When I first saw this edition announced and noticed there was no flexisoft cover option, I worried that the hardback would be too rigid and uncomfortable to hold. Whatever Zondervan is doing that warrants the description “layflat binding,” it works. My fears were unfounded.

Page Color

The first edition was printed on white paper. The paper of this edition has a slightly off-white tint similar to that of BHS. On the whole, I think this is indeed an upgrade, and it’s another feature that makes this edition feel more premium.

The page color doesn’t, however, fit quite as well with the way the HB portion handles proper nouns. The reader’s HB gives proper nouns that occur less than 100 times a grey font in contrast to the normal black. The font color tells the reader to keep moving. Just pronounce it and move on. The grey font doesn’t contrast quite as nicely with the off-white paper color, but I think the aesthetic benefit is worth it.

The paper color and the greyish-brownish cloth cover look great. That might sound silly, but it isn’t. Presentation matters. The way a book looks and feels impacts your motivation to pick up the book and read.

No Maps

The maps included in the first edition were handy, but I rarely used them. Furthermore, the inclusion of the maps between the two testaments made the volume feel like two independent volumes had been carelessly slapped together. Removing the maps is another factor that makes the volume feel more uniform and therefore more premium.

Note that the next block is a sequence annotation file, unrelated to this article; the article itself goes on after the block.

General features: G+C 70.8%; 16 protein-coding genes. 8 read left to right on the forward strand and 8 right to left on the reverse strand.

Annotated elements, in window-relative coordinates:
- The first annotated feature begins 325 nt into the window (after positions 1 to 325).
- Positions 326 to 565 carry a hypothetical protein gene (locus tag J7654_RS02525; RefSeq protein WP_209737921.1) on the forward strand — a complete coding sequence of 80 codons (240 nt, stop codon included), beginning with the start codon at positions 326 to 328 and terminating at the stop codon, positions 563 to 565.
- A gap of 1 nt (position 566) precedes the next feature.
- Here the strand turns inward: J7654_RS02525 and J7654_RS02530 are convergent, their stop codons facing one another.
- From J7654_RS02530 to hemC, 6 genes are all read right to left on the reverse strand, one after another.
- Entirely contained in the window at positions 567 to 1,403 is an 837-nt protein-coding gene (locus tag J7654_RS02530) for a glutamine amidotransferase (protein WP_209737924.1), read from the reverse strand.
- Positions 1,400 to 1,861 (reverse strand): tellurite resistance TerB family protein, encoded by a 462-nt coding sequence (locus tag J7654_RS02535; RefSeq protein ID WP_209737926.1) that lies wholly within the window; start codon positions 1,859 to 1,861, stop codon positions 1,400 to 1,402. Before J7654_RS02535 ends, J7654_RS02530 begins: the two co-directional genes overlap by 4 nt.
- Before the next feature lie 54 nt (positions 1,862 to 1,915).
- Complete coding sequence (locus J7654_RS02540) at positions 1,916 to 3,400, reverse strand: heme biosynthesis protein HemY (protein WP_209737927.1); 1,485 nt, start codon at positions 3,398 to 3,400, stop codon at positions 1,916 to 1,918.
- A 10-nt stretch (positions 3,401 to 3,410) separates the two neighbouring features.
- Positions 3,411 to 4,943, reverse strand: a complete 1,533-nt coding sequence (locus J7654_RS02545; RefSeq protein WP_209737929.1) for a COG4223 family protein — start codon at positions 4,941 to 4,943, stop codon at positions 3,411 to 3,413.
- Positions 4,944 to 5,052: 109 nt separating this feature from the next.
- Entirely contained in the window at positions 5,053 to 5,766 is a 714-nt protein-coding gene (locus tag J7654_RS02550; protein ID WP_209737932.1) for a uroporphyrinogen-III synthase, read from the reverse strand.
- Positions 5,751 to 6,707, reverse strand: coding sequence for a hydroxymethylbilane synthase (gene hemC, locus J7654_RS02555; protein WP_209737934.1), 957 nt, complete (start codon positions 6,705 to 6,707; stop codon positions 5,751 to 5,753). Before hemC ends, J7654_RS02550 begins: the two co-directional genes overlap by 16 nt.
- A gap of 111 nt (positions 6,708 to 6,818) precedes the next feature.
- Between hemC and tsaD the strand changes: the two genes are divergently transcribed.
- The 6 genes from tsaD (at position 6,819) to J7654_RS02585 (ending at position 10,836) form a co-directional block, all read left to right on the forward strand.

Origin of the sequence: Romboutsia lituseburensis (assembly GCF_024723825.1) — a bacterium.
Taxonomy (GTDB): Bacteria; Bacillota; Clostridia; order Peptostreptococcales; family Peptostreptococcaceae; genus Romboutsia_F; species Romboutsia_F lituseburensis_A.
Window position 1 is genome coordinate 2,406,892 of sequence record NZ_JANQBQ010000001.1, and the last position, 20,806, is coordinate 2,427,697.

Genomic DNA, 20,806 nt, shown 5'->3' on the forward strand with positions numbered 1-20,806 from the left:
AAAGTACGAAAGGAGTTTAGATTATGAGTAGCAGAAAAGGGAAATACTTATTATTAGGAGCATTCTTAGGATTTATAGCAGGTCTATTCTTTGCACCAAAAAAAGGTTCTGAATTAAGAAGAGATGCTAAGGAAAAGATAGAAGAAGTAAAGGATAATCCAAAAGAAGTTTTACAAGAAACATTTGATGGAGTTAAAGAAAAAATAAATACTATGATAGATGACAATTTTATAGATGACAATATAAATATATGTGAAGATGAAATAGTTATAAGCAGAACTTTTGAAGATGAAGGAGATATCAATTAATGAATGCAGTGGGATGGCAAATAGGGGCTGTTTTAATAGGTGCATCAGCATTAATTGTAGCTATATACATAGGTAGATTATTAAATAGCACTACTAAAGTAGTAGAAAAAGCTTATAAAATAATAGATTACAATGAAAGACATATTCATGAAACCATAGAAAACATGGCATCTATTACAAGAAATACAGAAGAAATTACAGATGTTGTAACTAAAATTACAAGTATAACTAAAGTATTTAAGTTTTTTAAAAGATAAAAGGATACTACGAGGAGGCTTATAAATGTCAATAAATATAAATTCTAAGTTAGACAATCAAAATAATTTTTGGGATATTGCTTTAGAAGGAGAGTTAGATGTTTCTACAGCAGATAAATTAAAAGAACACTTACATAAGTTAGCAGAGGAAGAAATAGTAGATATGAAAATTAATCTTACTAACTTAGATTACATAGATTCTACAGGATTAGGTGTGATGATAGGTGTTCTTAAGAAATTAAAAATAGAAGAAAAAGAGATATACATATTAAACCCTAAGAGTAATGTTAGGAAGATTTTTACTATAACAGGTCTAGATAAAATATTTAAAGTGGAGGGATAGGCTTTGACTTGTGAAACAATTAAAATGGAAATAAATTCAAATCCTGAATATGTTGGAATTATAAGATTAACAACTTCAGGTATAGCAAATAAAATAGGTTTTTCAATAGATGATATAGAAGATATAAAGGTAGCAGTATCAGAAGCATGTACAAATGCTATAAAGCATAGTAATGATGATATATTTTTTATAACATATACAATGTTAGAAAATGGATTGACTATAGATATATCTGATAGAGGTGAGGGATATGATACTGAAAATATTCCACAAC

No Guilded Edges

The pages of the first edition were silver guilded. In my opinion it combined with the quality of the cover to make the volume feel cheap.

Each of the new features of this edition are an improvement, but there is still room for improvement in the next edition.

What’s Still Lacking

I would like to see Zondervan go even farther to unify the font size and formatting. The Greek font is still small and GNT pages crowded in comparison to that of the HB. If the HB font were slightly descreased and the GNT font slightly increased, perhaps the size of the volume could be maintained while improving the symmetry and presentation of each testament.

Bold Greek font appears in two places in the volume: in the GNT dictionary and in places where the GNT cites the HB. In these portions, the bold Greek font is actually much closer to the Hebrew font weight. The asymmetry isn’t just an issue of font size but also font weight.

The Hebrew Bible uses the old non-unicode BibleWorks font. If Zondervan doesn’t produce their own Hebrew font, perhaps they could use Times New Roman or Frank Ruehl, something closer in weight to that of their Greek font. It would be even better if they could increase the weight of their Greek font slightly and find a Hebrew font that is similar to BibleWorks or only a little less heavily weighted.

Finally, it would be nice if the headings, verse references, and other annotations were unified with the same font type, size, and weight. The reader’s editions are great; I would just love to see the presentation of the next edition continue to improve the symmetry and readability.

Conclusion

I’m thrilled with this new edition and happy to recommend it to anyone who is learning Hebrew and has already studied Greek or vice versa. The Tyndale House GNT Reader’s Edition is what I recommend for those learning Greek as their first biblical language, but once you add Hebrew to the mix, the Zondervan’s Reader’s Hebrew and Greek Bible Second Edition is the next purchase. I look forward to using this edition as my primary reading text this summer.